Starbucks Falls Out of Step

It would be an overstatement to say 2017 was a bad year for Starbucks Corp. But the coffee giant did start to look a bit less invincible.

It posted its slowest same-store sales growth since the Great Recession. It disappointed investors in November when it offered a lower long-term earnings outlook.

Under-caffeinated

Last year, Starbucks recorded its weakest annual same-store sales growth since 2009

Source: Bloomberg

If that had you worried about Starbucks, then the company's first-quarter 2018 results probably didn't do anything to help your jitters. The company said Thursday that same-store sales increased 2 percent over a year earlier. That's not awful, but it means Starbucks has an uphill climb to hit the 3 to 5 percent growth in comparable sales it expects for the full year.

Look closely at the results for its Americas division, and there's more cause for concern. Last year, weak traffic in this segment was offset by customers ringing up bigger checks.

Traffic Jam

Starbucks's same-store sales growth in the U.S. has recently been driven by bigger checks

Source: Bloomberg

In the latest quarter, Starbucks got no closer to mending that problem, with transactions in the Americas flat compared to a year earlier. The lackluster traffic suggests Starbucks needs to work harder at its stated goal of turning itself into more of a lunch destination than just a place to slurp down caffeine. 

Plus, the great promise of Starbucks's much-lauded innovation in mobile ordering was that it theoretically let the retailer serve more customers per store. The soft traffic numbers raise questions about how well that is working.

The company has recently taken steps to keep the explosion of mobile orders from gumming up customer service. But I don't think we're seeing clear evidence it has ironed that out yet.

Starbucks urgently needs to fix these operational challenges. Mobile ordering, an innovation customers really like, is only going to further rattle the whole restaurant sector, particularly as delivery becomes an important battleground.   

Meanwhile, Starbucks's tepid results are particularly worrisome given the wider industry backdrop. The restaurant business overall has improved in recent months, with same-store sales rising after a long slump of declines or only meager growth.

Bigger Appetites

In the fourth quarter, it appears the restaurant business overall got on stronger footing

Source: MillerPulse, Bloomberg

It's not clear yet what propelled the change in momentum, but perhaps it's the same consumer optimism that pushed the non-food portion of the retail industry to its best holiday-season sales growth since 2010. 1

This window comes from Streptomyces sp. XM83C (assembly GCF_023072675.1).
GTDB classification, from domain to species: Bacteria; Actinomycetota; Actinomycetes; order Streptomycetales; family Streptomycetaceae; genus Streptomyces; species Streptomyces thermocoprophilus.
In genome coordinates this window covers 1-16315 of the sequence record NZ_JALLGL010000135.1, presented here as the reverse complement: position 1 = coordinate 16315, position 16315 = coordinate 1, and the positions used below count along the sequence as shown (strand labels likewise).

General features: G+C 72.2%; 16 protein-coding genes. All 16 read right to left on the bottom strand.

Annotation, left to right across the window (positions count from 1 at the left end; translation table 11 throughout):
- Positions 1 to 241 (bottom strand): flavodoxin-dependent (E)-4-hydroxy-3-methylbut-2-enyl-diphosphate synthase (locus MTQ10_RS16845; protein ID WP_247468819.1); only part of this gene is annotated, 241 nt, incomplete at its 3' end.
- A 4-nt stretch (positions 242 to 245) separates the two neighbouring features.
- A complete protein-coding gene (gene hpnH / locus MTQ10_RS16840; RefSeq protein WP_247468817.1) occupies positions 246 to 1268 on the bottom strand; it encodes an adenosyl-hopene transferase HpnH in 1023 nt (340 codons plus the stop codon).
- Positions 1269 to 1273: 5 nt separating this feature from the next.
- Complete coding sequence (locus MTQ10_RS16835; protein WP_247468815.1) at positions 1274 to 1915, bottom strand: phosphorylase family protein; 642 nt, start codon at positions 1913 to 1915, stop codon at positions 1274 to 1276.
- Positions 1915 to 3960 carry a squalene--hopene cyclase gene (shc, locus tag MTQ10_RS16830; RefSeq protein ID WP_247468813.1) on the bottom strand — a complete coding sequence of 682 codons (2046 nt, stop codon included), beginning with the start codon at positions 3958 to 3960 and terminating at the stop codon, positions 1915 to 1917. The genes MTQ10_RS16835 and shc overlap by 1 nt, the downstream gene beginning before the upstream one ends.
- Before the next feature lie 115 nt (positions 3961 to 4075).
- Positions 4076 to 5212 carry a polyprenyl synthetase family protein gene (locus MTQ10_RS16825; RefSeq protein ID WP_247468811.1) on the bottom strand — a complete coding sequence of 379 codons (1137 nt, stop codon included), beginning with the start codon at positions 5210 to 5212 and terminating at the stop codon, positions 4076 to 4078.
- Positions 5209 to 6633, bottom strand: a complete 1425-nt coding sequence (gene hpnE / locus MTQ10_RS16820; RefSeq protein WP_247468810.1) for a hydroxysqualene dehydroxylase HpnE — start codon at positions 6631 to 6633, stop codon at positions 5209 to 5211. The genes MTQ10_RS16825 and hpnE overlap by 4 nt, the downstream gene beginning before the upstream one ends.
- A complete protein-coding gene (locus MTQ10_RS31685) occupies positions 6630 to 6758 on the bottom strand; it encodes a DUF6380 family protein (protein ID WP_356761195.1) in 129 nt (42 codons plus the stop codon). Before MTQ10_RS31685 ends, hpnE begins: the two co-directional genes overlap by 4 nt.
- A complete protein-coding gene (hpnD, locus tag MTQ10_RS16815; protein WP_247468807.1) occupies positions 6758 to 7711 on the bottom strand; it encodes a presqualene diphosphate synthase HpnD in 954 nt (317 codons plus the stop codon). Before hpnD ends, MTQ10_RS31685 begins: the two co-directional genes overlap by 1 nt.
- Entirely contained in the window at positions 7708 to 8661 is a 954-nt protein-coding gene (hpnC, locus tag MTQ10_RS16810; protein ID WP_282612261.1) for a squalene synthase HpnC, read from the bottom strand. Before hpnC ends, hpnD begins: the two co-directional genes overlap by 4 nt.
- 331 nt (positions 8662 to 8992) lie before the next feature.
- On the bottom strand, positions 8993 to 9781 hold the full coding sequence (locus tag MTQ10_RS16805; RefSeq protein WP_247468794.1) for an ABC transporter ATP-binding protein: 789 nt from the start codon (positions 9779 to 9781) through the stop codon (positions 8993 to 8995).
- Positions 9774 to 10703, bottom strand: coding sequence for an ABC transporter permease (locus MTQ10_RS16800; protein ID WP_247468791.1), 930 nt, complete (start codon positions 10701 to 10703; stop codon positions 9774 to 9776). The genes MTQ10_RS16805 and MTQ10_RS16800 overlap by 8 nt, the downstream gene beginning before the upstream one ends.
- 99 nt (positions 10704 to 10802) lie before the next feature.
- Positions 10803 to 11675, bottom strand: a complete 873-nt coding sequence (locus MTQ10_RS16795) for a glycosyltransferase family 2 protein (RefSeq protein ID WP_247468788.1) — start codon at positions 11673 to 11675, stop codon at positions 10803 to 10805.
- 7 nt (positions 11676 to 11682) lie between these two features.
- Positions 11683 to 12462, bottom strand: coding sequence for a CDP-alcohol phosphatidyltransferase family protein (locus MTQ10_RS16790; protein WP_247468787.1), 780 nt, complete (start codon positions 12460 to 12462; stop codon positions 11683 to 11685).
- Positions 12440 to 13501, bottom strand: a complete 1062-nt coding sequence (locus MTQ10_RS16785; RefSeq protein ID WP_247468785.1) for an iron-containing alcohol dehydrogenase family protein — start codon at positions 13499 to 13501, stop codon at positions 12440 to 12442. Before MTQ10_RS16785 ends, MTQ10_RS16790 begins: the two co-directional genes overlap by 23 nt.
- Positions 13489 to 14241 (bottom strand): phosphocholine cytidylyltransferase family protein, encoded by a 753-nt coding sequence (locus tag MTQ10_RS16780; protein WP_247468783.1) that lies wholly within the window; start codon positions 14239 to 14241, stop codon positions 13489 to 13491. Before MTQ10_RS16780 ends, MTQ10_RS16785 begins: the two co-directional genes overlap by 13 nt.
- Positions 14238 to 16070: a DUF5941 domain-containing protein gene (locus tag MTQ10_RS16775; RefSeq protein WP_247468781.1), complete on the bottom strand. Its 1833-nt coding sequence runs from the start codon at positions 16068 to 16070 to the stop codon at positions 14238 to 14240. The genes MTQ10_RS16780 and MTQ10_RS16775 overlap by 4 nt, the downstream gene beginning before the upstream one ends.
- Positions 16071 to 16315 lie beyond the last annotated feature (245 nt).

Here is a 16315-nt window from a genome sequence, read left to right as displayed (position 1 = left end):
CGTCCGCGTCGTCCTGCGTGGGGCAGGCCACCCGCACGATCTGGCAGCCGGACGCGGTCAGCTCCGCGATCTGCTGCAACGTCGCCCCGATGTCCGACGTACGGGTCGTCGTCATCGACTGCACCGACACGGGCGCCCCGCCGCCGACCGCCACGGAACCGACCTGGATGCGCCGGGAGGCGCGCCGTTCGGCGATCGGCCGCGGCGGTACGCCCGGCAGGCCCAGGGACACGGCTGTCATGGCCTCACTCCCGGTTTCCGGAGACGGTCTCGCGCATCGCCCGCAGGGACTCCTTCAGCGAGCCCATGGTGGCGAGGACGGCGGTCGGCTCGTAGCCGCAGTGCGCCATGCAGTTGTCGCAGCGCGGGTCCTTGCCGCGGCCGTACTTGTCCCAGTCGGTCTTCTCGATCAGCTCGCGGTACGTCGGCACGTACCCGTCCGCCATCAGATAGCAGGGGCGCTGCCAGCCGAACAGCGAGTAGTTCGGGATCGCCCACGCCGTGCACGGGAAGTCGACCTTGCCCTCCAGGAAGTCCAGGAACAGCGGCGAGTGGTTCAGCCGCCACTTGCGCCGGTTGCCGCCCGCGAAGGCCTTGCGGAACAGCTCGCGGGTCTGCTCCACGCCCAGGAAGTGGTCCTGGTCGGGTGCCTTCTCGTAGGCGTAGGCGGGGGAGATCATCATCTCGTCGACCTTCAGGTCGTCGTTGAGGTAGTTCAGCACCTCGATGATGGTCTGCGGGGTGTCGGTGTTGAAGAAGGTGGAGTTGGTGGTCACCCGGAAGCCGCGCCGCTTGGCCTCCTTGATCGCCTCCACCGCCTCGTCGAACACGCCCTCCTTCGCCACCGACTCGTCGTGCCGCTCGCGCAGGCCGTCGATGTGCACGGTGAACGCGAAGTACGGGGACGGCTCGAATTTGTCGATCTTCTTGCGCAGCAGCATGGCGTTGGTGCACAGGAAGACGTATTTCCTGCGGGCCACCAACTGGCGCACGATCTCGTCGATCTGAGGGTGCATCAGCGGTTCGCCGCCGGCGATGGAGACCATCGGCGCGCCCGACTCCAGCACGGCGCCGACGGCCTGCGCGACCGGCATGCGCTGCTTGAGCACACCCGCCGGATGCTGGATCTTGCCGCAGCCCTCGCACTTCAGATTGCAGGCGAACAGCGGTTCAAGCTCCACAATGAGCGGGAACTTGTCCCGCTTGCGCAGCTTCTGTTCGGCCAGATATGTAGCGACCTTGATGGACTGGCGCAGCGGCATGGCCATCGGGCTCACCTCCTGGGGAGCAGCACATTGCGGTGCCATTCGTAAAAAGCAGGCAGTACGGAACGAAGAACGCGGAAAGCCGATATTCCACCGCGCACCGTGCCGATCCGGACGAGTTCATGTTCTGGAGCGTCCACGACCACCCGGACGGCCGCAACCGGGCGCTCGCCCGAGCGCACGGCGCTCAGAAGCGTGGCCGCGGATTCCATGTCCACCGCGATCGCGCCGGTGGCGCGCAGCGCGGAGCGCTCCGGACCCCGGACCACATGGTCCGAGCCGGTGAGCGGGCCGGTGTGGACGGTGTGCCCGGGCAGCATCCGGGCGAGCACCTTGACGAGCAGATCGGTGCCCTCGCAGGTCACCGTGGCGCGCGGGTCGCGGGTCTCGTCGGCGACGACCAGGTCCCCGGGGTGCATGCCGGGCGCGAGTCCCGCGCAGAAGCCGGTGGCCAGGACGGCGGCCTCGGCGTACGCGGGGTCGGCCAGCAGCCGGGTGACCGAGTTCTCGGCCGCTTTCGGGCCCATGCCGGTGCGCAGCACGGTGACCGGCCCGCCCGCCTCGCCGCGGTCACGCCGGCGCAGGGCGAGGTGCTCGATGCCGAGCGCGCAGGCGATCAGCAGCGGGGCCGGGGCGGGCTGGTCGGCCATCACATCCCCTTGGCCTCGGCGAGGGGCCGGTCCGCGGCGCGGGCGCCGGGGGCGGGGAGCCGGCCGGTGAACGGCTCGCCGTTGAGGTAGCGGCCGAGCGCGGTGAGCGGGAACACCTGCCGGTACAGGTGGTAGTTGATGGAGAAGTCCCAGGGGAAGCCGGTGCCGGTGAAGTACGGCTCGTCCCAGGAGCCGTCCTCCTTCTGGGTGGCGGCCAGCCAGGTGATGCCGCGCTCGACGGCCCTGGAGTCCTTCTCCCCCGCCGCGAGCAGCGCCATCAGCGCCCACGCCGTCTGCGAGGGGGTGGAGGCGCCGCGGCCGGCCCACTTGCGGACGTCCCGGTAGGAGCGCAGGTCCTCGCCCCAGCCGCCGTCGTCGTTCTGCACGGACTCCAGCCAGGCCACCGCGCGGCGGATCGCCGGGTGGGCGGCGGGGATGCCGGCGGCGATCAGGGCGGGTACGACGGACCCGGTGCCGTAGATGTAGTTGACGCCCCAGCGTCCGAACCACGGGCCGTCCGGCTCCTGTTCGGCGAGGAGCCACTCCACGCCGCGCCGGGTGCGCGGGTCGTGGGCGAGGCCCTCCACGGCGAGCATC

I had thought Starbucks would coast to strong U.S. sales this quarter simply because of this more-favorable environment. In fact, it struggled to get a piece of the action: On a conference call with investors, executives said limited-time holiday beverages, gift cards, and merchandise underperformed in the quarter. It's possible some competitors outgunned it. We should get some clarity on that in the next couple of weeks, when quick-service restaurants, including a resurgent McDonald's Corp., report earnings. 

At least Starbucks can take some comfort in its performance in China, where comparable sales jumped a healthy 6 percent over a year earlier. Given that the U.S. coffee market is extremely crowded, that division is an increasingly important driver of growth and profitability for Starbucks.

Sara Senatore, a restaurant industry analyst with Bernstein, points out in a research note that Western dining chains appear to be using KFC China -- which has more than 5,200 outposts -- as a template for how many locations the Chinese market can support. Starbucks, with about 3,000 stores in that country, has plenty of room for expansion. So while it may sound crazy that the coffee company says it is opening a new store every 15 hours in China, it doesn't appear to be going too far with its expansion plans -- at least for now.

A bigger business in China, though, can only partially solve Starbucks's problem. Its hardest challenge is in its home market, and I'm not convinced yet the company knows how to address it. 

This column does not necessarily reflect the opinion of Bloomberg LP and its owners.
  1. The National Retail Federation said holiday sales were up 5.5 percent over a year earlier. The figure does not include restaurants, automobile dealers and gasoline stations.

To contact the author of this story:
Sarah Halzack in Washington at shalzack@bloomberg.net

To contact the editor responsible for this story:
Mark Gongloff at mgongloff1@bloomberg.net

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